How does this all relate to government?
Government employees, including senior executives and elected officials, range the gamut from early adopters to tech troglodytes. And more than a few of them are afflicted with BSO syndrome.
Sometimes that's harmless, like the employee who has an iPod plus video camera plus digital camera plus iPad and maybe two kinds of Smart Phones. As long as "he" (they are usually men) uses his desktop computer with Windows XP for work, and operates all those gadgets on his own time, I see no harm in this.
A worse situation is a senior official who directs the government or department he/she leads to adopt the latest gee-whiz gadgets or web applications without connection to either the department's business strategic plan or a coherent technology plan. Then that department tries to simultaneously reach constituents - and perhaps obtain input from them – via too many methods, such as:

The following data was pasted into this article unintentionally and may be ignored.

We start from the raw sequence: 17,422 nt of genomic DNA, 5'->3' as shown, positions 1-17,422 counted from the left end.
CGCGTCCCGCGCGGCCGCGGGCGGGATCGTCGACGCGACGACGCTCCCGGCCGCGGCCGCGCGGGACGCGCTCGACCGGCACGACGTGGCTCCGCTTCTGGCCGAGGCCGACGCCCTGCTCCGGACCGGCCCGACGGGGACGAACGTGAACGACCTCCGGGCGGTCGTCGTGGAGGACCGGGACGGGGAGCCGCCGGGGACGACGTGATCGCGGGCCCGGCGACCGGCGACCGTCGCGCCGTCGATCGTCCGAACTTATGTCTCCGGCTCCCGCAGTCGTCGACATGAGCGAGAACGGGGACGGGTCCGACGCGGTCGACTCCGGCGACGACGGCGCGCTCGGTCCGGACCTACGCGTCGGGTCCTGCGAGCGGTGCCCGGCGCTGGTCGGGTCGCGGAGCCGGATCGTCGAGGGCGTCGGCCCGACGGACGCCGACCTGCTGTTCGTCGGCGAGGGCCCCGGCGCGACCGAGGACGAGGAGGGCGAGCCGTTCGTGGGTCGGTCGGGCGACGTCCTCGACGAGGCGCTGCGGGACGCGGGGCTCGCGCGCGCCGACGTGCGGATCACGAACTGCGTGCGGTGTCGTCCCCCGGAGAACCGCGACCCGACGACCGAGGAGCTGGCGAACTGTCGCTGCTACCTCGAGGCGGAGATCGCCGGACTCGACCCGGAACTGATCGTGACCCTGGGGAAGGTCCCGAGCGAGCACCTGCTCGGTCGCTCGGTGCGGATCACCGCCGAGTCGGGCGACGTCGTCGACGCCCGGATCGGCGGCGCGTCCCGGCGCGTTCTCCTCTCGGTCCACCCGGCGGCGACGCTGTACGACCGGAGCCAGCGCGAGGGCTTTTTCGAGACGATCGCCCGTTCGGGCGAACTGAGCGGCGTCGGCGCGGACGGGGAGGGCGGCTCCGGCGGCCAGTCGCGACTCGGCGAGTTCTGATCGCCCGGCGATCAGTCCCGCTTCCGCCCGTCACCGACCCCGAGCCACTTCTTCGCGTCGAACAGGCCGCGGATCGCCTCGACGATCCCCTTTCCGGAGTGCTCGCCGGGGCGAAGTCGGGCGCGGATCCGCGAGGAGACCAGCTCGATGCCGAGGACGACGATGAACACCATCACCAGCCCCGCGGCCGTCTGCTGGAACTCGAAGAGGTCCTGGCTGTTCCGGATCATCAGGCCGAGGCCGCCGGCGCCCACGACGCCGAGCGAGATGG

Sometimes I almost feel I "resemble these remarks" (i.e. have BSO syndrome myself): The City of Seattle has a number of web applications and “bright shiny objects” such as Citylink - interconnected blogs at citylink.seattle.gov, multiple tweeting departments, a whole set of interactive services for making payments and obtaining information, a variety of Facebook pages and social media sites, open data at data.seattle.gov, a customizable website at my.seattle.gov, an award-winning municipal TV channel and much more.